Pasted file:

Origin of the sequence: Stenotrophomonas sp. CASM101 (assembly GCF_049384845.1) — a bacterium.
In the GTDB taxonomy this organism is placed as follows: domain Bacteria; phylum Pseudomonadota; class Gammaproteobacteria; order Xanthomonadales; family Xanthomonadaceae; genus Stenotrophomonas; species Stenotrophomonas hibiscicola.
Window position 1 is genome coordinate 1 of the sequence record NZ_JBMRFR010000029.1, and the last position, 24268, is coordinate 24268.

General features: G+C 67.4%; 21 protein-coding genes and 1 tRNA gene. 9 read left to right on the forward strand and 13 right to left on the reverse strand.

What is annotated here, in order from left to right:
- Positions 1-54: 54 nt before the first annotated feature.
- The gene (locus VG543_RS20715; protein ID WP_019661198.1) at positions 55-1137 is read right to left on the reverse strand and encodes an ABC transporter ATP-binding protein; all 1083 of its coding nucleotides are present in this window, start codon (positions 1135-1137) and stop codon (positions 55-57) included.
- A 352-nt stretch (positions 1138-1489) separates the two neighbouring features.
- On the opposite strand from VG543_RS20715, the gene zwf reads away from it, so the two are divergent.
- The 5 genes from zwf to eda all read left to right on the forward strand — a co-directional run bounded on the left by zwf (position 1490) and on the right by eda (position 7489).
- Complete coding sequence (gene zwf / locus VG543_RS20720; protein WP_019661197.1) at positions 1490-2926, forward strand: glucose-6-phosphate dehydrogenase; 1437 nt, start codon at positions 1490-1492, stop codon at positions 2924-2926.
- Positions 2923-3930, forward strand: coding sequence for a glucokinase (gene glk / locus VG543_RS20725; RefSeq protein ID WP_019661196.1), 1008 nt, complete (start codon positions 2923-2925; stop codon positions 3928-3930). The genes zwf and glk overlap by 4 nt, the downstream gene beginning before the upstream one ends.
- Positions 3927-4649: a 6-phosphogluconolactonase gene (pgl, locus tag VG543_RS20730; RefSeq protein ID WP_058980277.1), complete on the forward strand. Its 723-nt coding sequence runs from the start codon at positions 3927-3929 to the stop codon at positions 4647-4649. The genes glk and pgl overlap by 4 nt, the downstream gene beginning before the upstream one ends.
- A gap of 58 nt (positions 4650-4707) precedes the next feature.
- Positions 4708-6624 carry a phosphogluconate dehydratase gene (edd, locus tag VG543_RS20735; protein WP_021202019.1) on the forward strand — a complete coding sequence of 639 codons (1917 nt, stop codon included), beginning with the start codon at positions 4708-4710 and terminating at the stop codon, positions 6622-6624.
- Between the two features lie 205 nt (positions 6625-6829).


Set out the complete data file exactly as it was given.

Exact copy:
Origin of the sequence: Stenotrophomonas sp. CASM101 (assembly GCF_049384845.1) — a bacterium.
In the GTDB taxonomy this organism is placed as follows: domain Bacteria; phylum Pseudomonadota; class Gammaproteobacteria; order Xanthomonadales; family Xanthomonadaceae; genus Stenotrophomonas; species Stenotrophomonas hibiscicola.
Window position 1 is genome coordinate 1 of the sequence record NZ_JBMRFR010000029.1, and the last position, 24268, is coordinate 24268.

General features: G+C 67.4%; 21 protein-coding genes and 1 tRNA gene. 9 read left to right on the forward strand and 13 right to left on the reverse strand.

What is annotated here, in order from left to right:
- Positions 1-54: 54 nt before the first annotated feature.
- The gene (locus VG543_RS20715; protein ID WP_019661198.1) at positions 55-1137 is read right to left on the reverse strand and encodes an ABC transporter ATP-binding protein; all 1083 of its coding nucleotides are present in this window, start codon (positions 1135-1137) and stop codon (positions 55-57) included.
- A 352-nt stretch (positions 1138-1489) separates the two neighbouring features.
- On the opposite strand from VG543_RS20715, the gene zwf reads away from it, so the two are divergent.
- The 5 genes from zwf to eda all read left to right on the forward strand — a co-directional run bounded on the left by zwf (position 1490) and on the right by eda (position 7489).
- Complete coding sequence (gene zwf / locus VG543_RS20720; protein WP_019661197.1) at positions 1490-2926, forward strand: glucose-6-phosphate dehydrogenase; 1437 nt, start codon at positions 1490-1492, stop codon at positions 2924-2926.
- Positions 2923-3930, forward strand: coding sequence for a glucokinase (gene glk / locus VG543_RS20725; RefSeq protein ID WP_019661196.1), 1008 nt, complete (start codon positions 2923-2925; stop codon positions 3928-3930). The genes zwf and glk overlap by 4 nt, the downstream gene beginning before the upstream one ends.
- Positions 3927-4649: a 6-phosphogluconolactonase gene (pgl, locus tag VG543_RS20730; RefSeq protein ID WP_058980277.1), complete on the forward strand. Its 723-nt coding sequence runs from the start codon at positions 3927-3929 to the stop codon at positions 4647-4649. The genes glk and pgl overlap by 4 nt, the downstream gene beginning before the upstream one ends.
- A gap of 58 nt (positions 4650-4707) precedes the next feature.
- Positions 4708-6624 carry a phosphogluconate dehydratase gene (edd, locus tag VG543_RS20735; protein WP_021202019.1) on the forward strand — a complete coding sequence of 639 codons (1917 nt, stop codon included), beginning with the start codon at positions 4708-4710 and terminating at the stop codon, positions 6622-6624.
- Between the two features lie 205 nt (positions 6625-6829).